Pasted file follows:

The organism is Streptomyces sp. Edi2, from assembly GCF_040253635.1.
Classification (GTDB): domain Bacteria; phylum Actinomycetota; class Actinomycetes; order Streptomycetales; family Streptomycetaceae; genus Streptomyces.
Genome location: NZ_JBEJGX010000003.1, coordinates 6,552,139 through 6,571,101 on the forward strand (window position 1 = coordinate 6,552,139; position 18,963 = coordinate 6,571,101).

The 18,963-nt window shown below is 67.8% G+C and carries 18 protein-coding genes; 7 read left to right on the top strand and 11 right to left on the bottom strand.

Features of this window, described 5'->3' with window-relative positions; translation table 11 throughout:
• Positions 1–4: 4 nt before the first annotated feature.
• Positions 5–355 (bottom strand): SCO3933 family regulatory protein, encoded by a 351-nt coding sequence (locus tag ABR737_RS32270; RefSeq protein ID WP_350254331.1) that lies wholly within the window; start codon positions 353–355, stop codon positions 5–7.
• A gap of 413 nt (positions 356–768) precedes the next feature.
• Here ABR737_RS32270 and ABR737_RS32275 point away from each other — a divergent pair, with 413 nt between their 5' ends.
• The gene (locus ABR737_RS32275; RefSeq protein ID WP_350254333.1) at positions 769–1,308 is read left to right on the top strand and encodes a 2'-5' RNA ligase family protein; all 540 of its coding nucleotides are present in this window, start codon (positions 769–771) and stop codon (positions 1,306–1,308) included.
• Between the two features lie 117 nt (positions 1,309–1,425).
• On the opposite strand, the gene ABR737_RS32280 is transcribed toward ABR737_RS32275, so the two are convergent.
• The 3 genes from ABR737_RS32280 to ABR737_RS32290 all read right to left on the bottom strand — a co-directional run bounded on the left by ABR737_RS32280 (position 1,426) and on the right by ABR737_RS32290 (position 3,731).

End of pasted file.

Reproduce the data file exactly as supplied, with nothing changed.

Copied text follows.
The organism is Streptomyces sp. Edi2, from assembly GCF_040253635.1.
Classification (GTDB): domain Bacteria; phylum Actinomycetota; class Actinomycetes; order Streptomycetales; family Streptomycetaceae; genus Streptomyces.
Genome location: NZ_JBEJGX010000003.1, coordinates 6,552,139 through 6,571,101 on the forward strand (window position 1 = coordinate 6,552,139; position 18,963 = coordinate 6,571,101).

The 18,963-nt window shown below is 67.8% G+C and carries 18 protein-coding genes; 7 read left to right on the top strand and 11 right to left on the bottom strand.

Features of this window, described 5'->3' with window-relative positions; translation table 11 throughout:
• Positions 1–4: 4 nt before the first annotated feature.
• Positions 5–355 (bottom strand): SCO3933 family regulatory protein, encoded by a 351-nt coding sequence (locus tag ABR737_RS32270; RefSeq protein ID WP_350254331.1) that lies wholly within the window; start codon positions 353–355, stop codon positions 5–7.
• A gap of 413 nt (positions 356–768) precedes the next feature.
• Here ABR737_RS32270 and ABR737_RS32275 point away from each other — a divergent pair, with 413 nt between their 5' ends.
• The gene (locus ABR737_RS32275; RefSeq protein ID WP_350254333.1) at positions 769–1,308 is read left to right on the top strand and encodes a 2'-5' RNA ligase family protein; all 540 of its coding nucleotides are present in this window, start codon (positions 769–771) and stop codon (positions 1,306–1,308) included.
• Between the two features lie 117 nt (positions 1,309–1,425).
• On the opposite strand, the gene ABR737_RS32280 is transcribed toward ABR737_RS32275, so the two are convergent.
• The 3 genes from ABR737_RS32280 to ABR737_RS32290 all read right to left on the bottom strand — a co-directional run bounded on the left by ABR737_RS32280 (position 1,426) and on the right by ABR737_RS32290 (position 3,731).